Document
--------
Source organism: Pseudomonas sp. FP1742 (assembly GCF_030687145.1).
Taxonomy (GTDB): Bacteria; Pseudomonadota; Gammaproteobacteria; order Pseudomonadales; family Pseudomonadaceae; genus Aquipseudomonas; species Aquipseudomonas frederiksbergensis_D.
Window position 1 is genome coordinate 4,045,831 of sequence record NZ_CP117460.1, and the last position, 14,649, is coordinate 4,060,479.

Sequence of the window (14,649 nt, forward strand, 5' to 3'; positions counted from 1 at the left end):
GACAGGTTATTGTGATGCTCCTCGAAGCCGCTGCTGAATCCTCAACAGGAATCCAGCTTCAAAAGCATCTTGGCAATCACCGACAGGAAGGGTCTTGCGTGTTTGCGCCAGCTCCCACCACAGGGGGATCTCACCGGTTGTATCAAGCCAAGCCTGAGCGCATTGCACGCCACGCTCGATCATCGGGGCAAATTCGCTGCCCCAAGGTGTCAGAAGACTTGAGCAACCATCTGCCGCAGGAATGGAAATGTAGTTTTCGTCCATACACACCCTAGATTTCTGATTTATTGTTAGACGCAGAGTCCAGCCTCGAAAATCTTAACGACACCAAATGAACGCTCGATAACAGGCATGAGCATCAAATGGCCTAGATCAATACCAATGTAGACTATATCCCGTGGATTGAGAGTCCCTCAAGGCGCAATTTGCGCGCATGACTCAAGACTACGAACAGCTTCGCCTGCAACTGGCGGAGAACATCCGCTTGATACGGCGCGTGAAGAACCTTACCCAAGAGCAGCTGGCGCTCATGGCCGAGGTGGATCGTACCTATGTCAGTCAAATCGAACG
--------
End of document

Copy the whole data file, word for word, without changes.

Source organism: Pseudomonas sp. FP1742 (assembly GCF_030687145.1).
Taxonomy (GTDB): Bacteria; Pseudomonadota; Gammaproteobacteria; order Pseudomonadales; family Pseudomonadaceae; genus Aquipseudomonas; species Aquipseudomonas frederiksbergensis_D.
Window position 1 is genome coordinate 4,045,831 of sequence record NZ_CP117460.1, and the last position, 14,649, is coordinate 4,060,479.

Sequence of the window (14,649 nt, forward strand, 5' to 3'; positions counted from 1 at the left end):
GACAGGTTATTGTGATGCTCCTCGAAGCCGCTGCTGAATCCTCAACAGGAATCCAGCTTCAAAAGCATCTTGGCAATCACCGACAGGAAGGGTCTTGCGTGTTTGCGCCAGCTCCCACCACAGGGGGATCTCACCGGTTGTATCAAGCCAAGCCTGAGCGCATTGCACGCCACGCTCGATCATCGGGGCAAATTCGCTGCCCCAAGGTGTCAGAAGACTTGAGCAACCATCTGCCGCAGGAATGGAAATGTAGTTTTCGTCCATACACACCCTAGATTTCTGATTTATTGTTAGACGCAGAGTCCAGCCTCGAAAATCTTAACGACACCAAATGAACGCTCGATAACAGGCATGAGCATCAAATGGCCTAGATCAATACCAATGTAGACTATATCCCGTGGATTGAGAGTCCCTCAAGGCGCAATTTGCGCGCATGACTCAAGACTACGAACAGCTTCGCCTGCAACTGGCGGAGAACATCCGCTTGATACGGCGCGTGAAGAACCTTACCCAAGAGCAGCTGGCGCTCATGGCCGAGGTGGATCGTACCTATGTCAGTCAAATCGAACG